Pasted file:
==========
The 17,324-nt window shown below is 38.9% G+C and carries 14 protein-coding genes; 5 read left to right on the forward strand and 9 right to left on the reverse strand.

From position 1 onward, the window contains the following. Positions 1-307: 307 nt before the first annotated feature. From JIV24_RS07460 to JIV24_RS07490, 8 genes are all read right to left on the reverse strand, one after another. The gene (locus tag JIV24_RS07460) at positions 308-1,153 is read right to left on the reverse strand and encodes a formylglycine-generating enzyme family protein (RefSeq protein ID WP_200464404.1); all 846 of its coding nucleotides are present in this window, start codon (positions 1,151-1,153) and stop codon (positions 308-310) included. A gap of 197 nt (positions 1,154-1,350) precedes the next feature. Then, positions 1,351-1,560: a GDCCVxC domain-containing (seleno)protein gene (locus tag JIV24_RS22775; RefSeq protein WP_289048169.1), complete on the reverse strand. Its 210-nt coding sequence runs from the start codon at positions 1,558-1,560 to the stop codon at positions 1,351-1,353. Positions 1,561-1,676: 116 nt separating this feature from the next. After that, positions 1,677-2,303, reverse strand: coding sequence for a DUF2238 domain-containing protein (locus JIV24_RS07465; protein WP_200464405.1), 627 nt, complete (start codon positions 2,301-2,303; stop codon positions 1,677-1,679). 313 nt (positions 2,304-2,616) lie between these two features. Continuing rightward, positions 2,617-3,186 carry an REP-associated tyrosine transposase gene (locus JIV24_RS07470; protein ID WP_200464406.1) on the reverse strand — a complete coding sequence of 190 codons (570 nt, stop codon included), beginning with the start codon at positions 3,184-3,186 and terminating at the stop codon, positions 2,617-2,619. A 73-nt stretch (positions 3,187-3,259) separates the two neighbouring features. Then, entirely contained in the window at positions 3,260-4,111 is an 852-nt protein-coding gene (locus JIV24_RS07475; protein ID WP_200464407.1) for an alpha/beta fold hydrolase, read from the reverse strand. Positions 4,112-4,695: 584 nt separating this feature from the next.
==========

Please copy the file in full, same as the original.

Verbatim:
The 17,324-nt window shown below is 38.9% G+C and carries 14 protein-coding genes; 5 read left to right on the forward strand and 9 right to left on the reverse strand.

From position 1 onward, the window contains the following. Positions 1-307: 307 nt before the first annotated feature. From JIV24_RS07460 to JIV24_RS07490, 8 genes are all read right to left on the reverse strand, one after another. The gene (locus tag JIV24_RS07460) at positions 308-1,153 is read right to left on the reverse strand and encodes a formylglycine-generating enzyme family protein (RefSeq protein ID WP_200464404.1); all 846 of its coding nucleotides are present in this window, start codon (positions 1,151-1,153) and stop codon (positions 308-310) included. A gap of 197 nt (positions 1,154-1,350) precedes the next feature. Then, positions 1,351-1,560: a GDCCVxC domain-containing (seleno)protein gene (locus tag JIV24_RS22775; RefSeq protein WP_289048169.1), complete on the reverse strand. Its 210-nt coding sequence runs from the start codon at positions 1,558-1,560 to the stop codon at positions 1,351-1,353. Positions 1,561-1,676: 116 nt separating this feature from the next. After that, positions 1,677-2,303, reverse strand: coding sequence for a DUF2238 domain-containing protein (locus JIV24_RS07465; protein WP_200464405.1), 627 nt, complete (start codon positions 2,301-2,303; stop codon positions 1,677-1,679). 313 nt (positions 2,304-2,616) lie between these two features. Continuing rightward, positions 2,617-3,186 carry an REP-associated tyrosine transposase gene (locus JIV24_RS07470; protein ID WP_200464406.1) on the reverse strand — a complete coding sequence of 190 codons (570 nt, stop codon included), beginning with the start codon at positions 3,184-3,186 and terminating at the stop codon, positions 2,617-2,619. A 73-nt stretch (positions 3,187-3,259) separates the two neighbouring features. Then, entirely contained in the window at positions 3,260-4,111 is an 852-nt protein-coding gene (locus JIV24_RS07475; protein ID WP_200464407.1) for an alpha/beta fold hydrolase, read from the reverse strand. Positions 4,112-4,695: 584 nt separating this feature from the next.